Note: This post originally appeared on 49 Writers on Dec. 13 and is re-published here with permission from Sara and from 49 Writers.
Sara Loewen photo
Truman Capote said, “Finishing a book is just like you took a child out in the yard and shot it.” Maybe that’s a little dramatic. John Steinbeck said, “The book dies a real death for me when I write the last word. I have a little sorrow and then go on to a new book which is alive. The rows of my books on the shelf are to me like very well embalmed corpses. They are neither alive nor mine. I have no sorrow for them because I have forgotten them, forgotten in its truest sense.
I got a taste of that “little sorrow” when I turned in my MFA thesis this year. It wasn’t even a book yet, just a book-length collection of essays, and still, hitting send felt kind of awful. It meant the end of mentor comments, summer residencies, school-imposed deadlines, the end of a nurturing community that had given me a glimpse into the writing life. Sure, I felt celebratory for a couple of hours. I left the library and took a long shower--my first in days. Standing in the shower, I wondered how these years had gone so fast. How I would justify babysitting expenses without MFA deadlines. Having turned in the final submission of writing I’d worked on for three years, I was suddenly free to think about how I hadn’t exercised in three years, or cleaned the house thoroughly, or thought about whether we lived in the right town, or what, exactly, I hoped to use my MFA degree for. Was I hoping to be a writer or a teacher? Was it possible to do both well? By the time my hair was dry, I was depressed.
Creative writing teacher Elise Blackwell asks, “What Defines a Successful Post-M.F.A. Career?” in a recent article in The Chronicle of Higher Education. She lists the many reasons people enter a writing program: to take a few years out of their lives to read and write, to earn a living in publishing or professional writing, to finish a novel or screenplay, to enter academe even though “There are full-time university teaching jobs available for less than 1 percent of graduating creative-writing program alumni.” Blackwell settles, in the end, on her own measure of success: “How many of our students are still making art--and making it well and ideally to the notice of others--10 years out?”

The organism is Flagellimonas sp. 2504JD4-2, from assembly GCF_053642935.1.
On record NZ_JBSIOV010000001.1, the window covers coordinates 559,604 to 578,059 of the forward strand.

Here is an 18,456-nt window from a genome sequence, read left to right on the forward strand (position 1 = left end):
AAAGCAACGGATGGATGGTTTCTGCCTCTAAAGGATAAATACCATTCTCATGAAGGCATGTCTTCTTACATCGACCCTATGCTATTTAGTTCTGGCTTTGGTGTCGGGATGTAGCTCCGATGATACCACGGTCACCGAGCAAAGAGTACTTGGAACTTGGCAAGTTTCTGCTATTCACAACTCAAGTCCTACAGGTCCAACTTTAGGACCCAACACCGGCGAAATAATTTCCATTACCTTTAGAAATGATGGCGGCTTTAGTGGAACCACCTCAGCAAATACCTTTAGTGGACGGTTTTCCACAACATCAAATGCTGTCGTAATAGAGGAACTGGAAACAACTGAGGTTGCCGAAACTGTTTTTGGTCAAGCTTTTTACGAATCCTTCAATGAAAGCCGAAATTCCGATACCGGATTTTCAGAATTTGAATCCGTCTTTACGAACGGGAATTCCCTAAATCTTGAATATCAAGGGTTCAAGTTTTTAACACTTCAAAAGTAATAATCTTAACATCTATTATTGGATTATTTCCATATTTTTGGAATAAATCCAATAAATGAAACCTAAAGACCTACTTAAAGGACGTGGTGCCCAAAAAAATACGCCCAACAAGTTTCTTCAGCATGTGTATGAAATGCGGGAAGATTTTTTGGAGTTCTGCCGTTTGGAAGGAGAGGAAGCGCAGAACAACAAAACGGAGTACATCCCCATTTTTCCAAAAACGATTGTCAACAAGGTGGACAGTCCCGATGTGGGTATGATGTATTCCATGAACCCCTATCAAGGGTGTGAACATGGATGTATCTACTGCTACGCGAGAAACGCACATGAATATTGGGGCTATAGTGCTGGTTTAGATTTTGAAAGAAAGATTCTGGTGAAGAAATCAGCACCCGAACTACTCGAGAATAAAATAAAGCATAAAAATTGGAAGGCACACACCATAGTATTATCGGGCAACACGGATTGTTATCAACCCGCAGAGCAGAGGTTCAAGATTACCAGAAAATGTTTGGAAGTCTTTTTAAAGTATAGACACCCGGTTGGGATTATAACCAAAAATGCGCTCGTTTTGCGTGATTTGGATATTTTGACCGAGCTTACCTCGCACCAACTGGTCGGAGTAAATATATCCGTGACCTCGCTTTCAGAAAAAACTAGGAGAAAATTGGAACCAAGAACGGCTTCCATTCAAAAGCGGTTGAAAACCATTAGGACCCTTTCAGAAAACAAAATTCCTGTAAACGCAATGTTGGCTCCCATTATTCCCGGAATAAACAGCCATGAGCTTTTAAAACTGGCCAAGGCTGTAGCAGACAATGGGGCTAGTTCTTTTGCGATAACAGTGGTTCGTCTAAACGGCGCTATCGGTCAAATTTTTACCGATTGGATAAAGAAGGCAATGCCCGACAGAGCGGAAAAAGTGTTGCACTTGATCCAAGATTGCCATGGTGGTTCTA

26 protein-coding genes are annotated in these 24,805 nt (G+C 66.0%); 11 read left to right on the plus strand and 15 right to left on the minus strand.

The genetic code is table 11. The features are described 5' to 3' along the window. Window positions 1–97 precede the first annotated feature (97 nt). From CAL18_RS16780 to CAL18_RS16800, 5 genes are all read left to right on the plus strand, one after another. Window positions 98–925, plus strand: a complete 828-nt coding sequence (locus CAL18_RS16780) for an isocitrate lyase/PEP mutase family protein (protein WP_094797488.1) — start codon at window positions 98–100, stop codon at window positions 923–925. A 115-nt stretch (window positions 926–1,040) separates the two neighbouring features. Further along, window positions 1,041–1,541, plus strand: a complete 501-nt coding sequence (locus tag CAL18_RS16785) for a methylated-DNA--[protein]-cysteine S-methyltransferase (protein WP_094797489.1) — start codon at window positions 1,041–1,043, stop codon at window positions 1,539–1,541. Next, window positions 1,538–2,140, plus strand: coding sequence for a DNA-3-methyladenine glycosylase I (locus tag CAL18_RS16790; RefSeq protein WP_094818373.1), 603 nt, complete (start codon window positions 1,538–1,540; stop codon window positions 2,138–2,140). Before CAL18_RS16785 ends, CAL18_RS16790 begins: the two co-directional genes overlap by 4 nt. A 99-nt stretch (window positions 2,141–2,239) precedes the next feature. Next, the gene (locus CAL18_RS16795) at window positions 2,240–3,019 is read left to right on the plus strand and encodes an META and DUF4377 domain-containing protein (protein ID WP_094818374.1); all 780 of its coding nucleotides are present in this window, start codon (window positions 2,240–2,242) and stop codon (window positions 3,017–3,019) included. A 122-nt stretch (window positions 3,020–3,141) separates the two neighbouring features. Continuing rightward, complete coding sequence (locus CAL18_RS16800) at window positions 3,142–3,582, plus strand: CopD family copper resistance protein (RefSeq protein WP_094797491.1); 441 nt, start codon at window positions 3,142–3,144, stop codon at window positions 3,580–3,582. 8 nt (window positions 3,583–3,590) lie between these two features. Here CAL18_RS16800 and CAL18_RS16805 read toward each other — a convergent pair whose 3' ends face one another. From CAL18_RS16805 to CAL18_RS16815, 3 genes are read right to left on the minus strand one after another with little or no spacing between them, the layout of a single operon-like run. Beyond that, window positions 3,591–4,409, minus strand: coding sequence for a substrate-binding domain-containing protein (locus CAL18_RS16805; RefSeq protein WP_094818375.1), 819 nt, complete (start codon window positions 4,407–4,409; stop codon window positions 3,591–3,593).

Portrait of the Artist as a Grad Student
Which is exactly what made hitting send so hard for me—the fear that I wouldn’t be able to sustain my ambition or writing life for the next ten years, let alone for the rest of my life. One valuable lesson of an MFA program is learning how much work writing is. Life rarely arranges itself into tidy sessions of writing time. During my first MFA residency, I was the only one in the dorms with a breast pump. The next year, the only one wearing maternity clothes. Many times, I worried that I’d entered the program at the wrong time in my life. I’m not sure there is ever a right time. Still, before being published, it is so much easier to say, “I’m an MFA student,” than to say, “I’m a writer.”
There was an interview in the Fairbanks Daily News-Miner this fall with Nobel Prize winner Brian Schmidt. His career advice was to “pick something you love so much you would do it for free.” I think the unspoken assumption is that the money will follow. But when you’re a writer, you are often working for something close to free. It’s not always easy to feel confident about writing as a career choice. Sometimes we have to work jobs we don’t love and fit what we do love wherever we can.Last month a full-time English position opened in Kodiak. With benefits! I could replace the glasses I bought 8 years ago. We could all go to the dentist! For the past two years, I’ve been working as an adjunct and patching together part-time positions to supplement a series of slow commercial salmon seasons. We’re self-employed, and our health insurance costs nearly as much as our mortgage but covers only catastrophic accidents or illness. Benefits would be a really big deal.